About 25 U.S.-born children of Oaxaca descent danced on the steps of Los Angeles’ City Hall recently to call attention to the 26th annual Guelaguetza ORO Festival taking place this weekend.
For the first time in many years, juvenile Guelaguetza, featuring over 200 child performers, will take part in the festivities that date back 26 years in Los Angeles.
“With much effort and care we reinitiate the juvenile Guelaguetza to ensure that the future of our traditions continue to live,” explains Mauro Hernandez, president of the Regional Organization of Oaxaca (O.R.O. in Spanish).
The ancient and diverse dances from the Mexican state of Oaxaca represent several indigenous communities, each with its own cultural traditions, but according to Oaxacan activist and festival promoter Martha Ugarte, Guelaguetza is not just a dance, the celebration is much deeper.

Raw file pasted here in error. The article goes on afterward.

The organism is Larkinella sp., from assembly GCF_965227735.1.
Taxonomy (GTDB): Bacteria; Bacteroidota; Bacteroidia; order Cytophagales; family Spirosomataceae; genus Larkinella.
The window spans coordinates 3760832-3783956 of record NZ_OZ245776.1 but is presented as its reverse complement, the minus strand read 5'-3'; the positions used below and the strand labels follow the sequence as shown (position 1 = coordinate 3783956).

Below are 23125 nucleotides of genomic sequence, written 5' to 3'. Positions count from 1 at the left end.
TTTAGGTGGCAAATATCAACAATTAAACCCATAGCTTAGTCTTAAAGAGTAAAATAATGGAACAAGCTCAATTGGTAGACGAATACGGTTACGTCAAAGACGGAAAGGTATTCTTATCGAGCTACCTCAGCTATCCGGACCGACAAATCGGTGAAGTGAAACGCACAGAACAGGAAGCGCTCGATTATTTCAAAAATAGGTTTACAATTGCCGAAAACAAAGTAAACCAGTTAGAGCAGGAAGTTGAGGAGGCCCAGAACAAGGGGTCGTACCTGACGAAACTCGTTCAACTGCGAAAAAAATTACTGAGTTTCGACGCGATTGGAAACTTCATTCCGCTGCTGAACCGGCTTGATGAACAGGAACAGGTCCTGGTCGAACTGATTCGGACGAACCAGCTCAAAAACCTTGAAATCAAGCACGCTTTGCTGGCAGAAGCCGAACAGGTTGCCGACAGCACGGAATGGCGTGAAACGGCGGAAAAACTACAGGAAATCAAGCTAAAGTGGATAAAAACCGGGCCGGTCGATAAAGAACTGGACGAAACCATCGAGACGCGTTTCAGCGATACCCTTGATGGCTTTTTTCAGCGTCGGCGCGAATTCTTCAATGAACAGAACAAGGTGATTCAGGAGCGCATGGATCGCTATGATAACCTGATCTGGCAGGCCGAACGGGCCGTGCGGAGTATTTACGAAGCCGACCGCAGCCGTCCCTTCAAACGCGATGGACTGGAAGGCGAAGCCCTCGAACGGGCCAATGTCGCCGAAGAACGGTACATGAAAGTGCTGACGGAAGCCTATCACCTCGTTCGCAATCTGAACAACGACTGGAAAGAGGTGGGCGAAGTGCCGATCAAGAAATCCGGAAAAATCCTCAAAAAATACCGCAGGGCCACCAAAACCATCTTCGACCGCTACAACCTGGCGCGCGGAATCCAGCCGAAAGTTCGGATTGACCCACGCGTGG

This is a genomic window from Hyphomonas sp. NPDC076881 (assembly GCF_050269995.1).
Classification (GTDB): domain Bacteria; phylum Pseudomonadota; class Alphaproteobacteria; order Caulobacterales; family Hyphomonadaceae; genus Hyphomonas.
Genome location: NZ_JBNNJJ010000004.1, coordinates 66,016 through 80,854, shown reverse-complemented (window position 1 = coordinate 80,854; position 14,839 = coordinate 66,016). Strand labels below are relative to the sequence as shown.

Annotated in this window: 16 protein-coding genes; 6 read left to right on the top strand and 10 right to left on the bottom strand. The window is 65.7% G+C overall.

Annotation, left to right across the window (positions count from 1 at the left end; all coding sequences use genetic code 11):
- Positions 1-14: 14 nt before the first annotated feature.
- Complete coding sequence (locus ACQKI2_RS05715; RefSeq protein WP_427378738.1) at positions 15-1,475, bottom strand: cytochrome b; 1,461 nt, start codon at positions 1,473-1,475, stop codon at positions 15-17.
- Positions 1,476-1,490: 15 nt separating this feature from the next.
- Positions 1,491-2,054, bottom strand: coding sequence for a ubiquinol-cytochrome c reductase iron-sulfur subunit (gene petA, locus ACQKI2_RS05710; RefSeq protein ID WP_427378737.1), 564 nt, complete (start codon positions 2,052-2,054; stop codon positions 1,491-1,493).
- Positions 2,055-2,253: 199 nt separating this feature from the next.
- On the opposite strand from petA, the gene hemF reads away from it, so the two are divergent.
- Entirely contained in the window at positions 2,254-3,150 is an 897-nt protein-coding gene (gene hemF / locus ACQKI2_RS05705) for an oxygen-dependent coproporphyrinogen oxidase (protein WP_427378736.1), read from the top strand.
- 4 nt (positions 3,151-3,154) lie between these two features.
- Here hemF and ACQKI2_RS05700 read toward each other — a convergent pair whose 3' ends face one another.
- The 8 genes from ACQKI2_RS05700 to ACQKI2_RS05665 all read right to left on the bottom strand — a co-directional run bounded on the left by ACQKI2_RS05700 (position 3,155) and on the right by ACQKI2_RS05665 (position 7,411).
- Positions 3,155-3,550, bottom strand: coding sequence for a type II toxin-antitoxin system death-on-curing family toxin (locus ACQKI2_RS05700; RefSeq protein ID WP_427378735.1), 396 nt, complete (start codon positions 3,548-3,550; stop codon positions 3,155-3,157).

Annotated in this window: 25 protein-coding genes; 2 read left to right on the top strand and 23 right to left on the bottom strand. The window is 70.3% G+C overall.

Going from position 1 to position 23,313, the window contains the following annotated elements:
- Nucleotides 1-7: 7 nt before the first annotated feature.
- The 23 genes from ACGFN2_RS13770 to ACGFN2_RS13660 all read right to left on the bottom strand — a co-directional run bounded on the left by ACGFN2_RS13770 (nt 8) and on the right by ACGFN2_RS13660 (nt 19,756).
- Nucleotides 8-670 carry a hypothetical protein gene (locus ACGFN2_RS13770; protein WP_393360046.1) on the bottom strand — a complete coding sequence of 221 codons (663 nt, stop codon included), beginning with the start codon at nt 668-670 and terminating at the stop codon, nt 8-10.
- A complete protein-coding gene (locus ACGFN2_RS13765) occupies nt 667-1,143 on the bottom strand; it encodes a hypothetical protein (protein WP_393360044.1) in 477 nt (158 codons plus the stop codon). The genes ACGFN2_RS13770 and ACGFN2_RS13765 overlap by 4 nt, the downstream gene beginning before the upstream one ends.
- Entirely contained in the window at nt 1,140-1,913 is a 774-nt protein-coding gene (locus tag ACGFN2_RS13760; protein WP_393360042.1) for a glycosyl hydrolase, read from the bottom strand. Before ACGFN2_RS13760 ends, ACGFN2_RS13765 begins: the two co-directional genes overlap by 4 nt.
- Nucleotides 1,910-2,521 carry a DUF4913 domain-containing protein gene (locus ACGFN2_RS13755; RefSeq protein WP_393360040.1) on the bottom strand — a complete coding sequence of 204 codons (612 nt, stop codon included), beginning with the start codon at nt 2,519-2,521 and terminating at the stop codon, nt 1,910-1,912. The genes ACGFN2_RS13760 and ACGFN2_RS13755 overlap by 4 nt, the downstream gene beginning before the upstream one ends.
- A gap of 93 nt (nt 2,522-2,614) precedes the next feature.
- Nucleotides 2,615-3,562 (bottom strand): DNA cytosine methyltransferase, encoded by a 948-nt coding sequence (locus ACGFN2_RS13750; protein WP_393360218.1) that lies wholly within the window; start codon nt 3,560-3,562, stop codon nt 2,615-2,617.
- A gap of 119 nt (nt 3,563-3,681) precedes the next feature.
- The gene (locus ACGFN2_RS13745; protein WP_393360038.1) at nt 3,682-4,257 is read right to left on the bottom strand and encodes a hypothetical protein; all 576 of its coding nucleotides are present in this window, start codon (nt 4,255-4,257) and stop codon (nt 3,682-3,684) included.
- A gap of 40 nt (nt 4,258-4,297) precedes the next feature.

The word Guelaguetza comes from the Zapotec word “Guendalizaa,” which means “an attitude or quality with which one is born: a feeling of acceptance, service, cooperation and love for your neighbor; it is the feeling of kinship, brotherhood and solidarity,” according to Ugarte, who says all of those elements will be part of the festival taking place Saturday and Sunday at Lincoln Park from noon to 8:00 p.m.
Ugarte said more than 200 children, ages 1 to 12, and 300 adults will perform at the celebration that will also include artisans demonstrations, food and craft vendors.
Lincoln Park is located at 3501 Valley Blvd., Los Angeles, (Lincoln Heights) 90031. Admission and parking is free.
More information is available at www.guelaguetzaoro.com